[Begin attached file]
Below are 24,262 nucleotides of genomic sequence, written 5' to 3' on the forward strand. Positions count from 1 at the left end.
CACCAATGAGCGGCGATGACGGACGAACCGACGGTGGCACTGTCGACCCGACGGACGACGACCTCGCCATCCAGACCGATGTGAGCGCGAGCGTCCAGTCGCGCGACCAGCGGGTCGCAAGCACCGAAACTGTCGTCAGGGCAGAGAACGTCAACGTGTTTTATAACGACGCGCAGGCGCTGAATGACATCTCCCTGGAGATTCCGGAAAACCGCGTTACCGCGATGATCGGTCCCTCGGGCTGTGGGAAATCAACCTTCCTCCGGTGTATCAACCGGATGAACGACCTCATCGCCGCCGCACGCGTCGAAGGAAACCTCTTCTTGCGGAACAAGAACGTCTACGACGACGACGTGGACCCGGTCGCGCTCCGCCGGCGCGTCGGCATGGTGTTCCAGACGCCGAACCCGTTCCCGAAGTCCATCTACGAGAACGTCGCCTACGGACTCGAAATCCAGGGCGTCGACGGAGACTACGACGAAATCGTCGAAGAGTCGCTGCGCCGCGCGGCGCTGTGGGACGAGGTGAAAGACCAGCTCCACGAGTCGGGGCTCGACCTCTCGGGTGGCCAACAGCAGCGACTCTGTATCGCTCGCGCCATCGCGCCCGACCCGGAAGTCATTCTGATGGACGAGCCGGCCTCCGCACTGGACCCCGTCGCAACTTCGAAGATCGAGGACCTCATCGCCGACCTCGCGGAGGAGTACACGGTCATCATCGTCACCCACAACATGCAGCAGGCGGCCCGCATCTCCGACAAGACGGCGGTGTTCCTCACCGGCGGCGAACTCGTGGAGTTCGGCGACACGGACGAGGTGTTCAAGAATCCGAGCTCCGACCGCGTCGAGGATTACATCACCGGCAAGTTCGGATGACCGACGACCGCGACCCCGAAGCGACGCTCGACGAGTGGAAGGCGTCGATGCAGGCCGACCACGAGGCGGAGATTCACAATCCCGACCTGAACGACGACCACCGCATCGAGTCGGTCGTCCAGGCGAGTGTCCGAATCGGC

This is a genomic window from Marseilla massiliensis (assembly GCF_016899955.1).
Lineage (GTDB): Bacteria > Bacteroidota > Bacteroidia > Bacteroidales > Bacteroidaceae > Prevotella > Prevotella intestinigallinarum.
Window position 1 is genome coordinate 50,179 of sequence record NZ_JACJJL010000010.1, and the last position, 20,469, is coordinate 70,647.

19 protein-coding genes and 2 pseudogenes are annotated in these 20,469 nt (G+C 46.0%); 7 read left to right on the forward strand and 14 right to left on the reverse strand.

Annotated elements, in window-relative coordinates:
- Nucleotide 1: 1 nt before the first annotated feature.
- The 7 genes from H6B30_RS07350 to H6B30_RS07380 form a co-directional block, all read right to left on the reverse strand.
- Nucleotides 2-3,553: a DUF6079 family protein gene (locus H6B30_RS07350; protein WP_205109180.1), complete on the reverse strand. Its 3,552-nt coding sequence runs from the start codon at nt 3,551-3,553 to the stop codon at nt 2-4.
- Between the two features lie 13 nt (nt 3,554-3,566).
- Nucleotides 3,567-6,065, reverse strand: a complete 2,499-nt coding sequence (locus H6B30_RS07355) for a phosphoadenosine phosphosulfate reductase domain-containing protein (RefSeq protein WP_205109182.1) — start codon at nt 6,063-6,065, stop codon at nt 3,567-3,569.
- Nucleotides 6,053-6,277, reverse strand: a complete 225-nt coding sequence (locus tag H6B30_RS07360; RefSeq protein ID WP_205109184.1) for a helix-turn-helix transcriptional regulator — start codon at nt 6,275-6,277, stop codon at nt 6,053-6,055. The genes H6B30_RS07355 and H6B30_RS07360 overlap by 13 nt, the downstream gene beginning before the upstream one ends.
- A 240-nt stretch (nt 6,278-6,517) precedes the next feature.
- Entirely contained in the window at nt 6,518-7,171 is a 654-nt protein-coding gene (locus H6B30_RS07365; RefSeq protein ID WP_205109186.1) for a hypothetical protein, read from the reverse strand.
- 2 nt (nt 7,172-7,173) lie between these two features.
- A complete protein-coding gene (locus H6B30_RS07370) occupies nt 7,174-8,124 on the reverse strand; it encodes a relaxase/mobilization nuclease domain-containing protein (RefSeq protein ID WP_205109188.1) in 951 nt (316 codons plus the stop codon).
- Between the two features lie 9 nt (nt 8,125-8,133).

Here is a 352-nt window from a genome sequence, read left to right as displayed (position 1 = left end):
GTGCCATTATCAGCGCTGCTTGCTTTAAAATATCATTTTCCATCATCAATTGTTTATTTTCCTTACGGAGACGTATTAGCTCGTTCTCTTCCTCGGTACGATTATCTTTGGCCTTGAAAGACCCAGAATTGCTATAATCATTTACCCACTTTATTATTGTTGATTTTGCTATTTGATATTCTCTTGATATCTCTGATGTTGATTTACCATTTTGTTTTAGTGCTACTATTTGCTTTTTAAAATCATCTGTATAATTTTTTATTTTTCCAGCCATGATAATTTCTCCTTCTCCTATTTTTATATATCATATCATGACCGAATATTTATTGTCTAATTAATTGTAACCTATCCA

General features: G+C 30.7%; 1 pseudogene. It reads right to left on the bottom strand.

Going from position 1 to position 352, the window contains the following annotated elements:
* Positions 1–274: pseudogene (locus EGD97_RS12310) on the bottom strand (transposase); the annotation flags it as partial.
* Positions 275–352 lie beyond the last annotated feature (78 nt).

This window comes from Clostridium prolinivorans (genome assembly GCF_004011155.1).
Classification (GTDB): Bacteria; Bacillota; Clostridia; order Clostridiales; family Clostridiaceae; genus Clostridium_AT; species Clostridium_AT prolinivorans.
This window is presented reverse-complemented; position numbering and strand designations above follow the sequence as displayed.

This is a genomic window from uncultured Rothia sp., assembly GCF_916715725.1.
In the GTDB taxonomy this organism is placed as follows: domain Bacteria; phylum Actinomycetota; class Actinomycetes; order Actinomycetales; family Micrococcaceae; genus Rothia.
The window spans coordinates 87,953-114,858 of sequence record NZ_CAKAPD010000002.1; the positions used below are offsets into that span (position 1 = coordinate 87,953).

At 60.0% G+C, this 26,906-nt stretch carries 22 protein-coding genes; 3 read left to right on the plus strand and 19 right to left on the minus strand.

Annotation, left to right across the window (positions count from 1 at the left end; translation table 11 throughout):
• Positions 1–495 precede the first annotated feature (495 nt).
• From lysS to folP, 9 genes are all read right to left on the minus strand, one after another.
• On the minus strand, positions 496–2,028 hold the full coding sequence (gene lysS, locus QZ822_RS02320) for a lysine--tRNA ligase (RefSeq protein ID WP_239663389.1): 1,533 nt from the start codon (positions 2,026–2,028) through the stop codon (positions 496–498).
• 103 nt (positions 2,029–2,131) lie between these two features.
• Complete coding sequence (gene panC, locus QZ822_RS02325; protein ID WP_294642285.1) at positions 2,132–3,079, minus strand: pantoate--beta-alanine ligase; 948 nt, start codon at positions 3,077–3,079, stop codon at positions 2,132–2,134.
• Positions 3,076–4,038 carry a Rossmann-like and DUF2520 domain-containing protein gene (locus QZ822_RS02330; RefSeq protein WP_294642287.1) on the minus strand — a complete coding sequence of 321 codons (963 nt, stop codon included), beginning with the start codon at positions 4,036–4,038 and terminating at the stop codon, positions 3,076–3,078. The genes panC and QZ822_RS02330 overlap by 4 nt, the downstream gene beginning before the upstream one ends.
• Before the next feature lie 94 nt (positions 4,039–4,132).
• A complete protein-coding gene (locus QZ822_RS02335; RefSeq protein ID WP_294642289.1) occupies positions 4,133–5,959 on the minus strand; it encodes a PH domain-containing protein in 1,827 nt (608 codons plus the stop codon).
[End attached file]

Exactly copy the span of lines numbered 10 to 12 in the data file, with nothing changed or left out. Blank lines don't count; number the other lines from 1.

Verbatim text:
- Nucleotides 2-3,553: a DUF6079 family protein gene (locus H6B30_RS07350; protein WP_205109180.1), complete on the reverse strand. Its 3,552-nt coding sequence runs from the start codon at nt 3,551-3,553 to the stop codon at nt 2-4.
- Between the two features lie 13 nt (nt 3,554-3,566).
- Nucleotides 3,567-6,065, reverse strand: a complete 2,499-nt coding sequence (locus H6B30_RS07355) for a phosphoadenosine phosphosulfate reductase domain-containing protein (RefSeq protein WP_205109182.1) — start codon at nt 6,063-6,065, stop codon at nt 3,567-3,569.